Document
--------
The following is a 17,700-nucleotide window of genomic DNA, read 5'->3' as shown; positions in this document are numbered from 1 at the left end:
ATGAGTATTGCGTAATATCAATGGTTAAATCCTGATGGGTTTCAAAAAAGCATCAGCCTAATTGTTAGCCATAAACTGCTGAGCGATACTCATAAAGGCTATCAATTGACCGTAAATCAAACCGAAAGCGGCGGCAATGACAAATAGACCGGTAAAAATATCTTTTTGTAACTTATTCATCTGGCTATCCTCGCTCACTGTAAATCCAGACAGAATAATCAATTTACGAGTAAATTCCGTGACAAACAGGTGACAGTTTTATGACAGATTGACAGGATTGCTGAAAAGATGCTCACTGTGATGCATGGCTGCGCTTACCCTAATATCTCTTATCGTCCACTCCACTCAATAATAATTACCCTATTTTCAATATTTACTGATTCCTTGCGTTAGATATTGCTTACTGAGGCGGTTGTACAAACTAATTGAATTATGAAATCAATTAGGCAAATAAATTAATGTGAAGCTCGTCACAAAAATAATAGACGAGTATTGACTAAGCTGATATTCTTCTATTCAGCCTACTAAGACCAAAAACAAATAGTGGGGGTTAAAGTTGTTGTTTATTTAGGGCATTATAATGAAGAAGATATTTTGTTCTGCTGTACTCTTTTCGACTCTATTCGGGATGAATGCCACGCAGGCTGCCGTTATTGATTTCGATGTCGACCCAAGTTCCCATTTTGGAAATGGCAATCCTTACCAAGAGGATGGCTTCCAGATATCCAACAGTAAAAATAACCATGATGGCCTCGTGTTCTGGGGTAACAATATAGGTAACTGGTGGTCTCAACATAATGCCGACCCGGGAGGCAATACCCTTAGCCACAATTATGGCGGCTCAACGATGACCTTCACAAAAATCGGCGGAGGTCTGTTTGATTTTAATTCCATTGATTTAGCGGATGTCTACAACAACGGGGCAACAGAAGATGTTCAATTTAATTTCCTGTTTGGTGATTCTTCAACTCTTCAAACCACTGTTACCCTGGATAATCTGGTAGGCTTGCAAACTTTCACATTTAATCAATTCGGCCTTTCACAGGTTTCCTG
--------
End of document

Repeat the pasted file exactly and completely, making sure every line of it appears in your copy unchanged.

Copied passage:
The following is a 17,700-nucleotide window of genomic DNA, read 5'->3' as shown; positions in this document are numbered from 1 at the left end:
ATGAGTATTGCGTAATATCAATGGTTAAATCCTGATGGGTTTCAAAAAAGCATCAGCCTAATTGTTAGCCATAAACTGCTGAGCGATACTCATAAAGGCTATCAATTGACCGTAAATCAAACCGAAAGCGGCGGCAATGACAAATAGACCGGTAAAAATATCTTTTTGTAACTTATTCATCTGGCTATCCTCGCTCACTGTAAATCCAGACAGAATAATCAATTTACGAGTAAATTCCGTGACAAACAGGTGACAGTTTTATGACAGATTGACAGGATTGCTGAAAAGATGCTCACTGTGATGCATGGCTGCGCTTACCCTAATATCTCTTATCGTCCACTCCACTCAATAATAATTACCCTATTTTCAATATTTACTGATTCCTTGCGTTAGATATTGCTTACTGAGGCGGTTGTACAAACTAATTGAATTATGAAATCAATTAGGCAAATAAATTAATGTGAAGCTCGTCACAAAAATAATAGACGAGTATTGACTAAGCTGATATTCTTCTATTCAGCCTACTAAGACCAAAAACAAATAGTGGGGGTTAAAGTTGTTGTTTATTTAGGGCATTATAATGAAGAAGATATTTTGTTCTGCTGTACTCTTTTCGACTCTATTCGGGATGAATGCCACGCAGGCTGCCGTTATTGATTTCGATGTCGACCCAAGTTCCCATTTTGGAAATGGCAATCCTTACCAAGAGGATGGCTTCCAGATATCCAACAGTAAAAATAACCATGATGGCCTCGTGTTCTGGGGTAACAATATAGGTAACTGGTGGTCTCAACATAATGCCGACCCGGGAGGCAATACCCTTAGCCACAATTATGGCGGCTCAACGATGACCTTCACAAAAATCGGCGGAGGTCTGTTTGATTTTAATTCCATTGATTTAGCGGATGTCTACAACAACGGGGCAACAGAAGATGTTCAATTTAATTTCCTGTTTGGTGATTCTTCAACTCTTCAAACCACTGTTACCCTGGATAATCTGGTAGGCTTGCAAACTTTCACATTTAATCAATTCGGCCTTTCACAGGTTTCCTG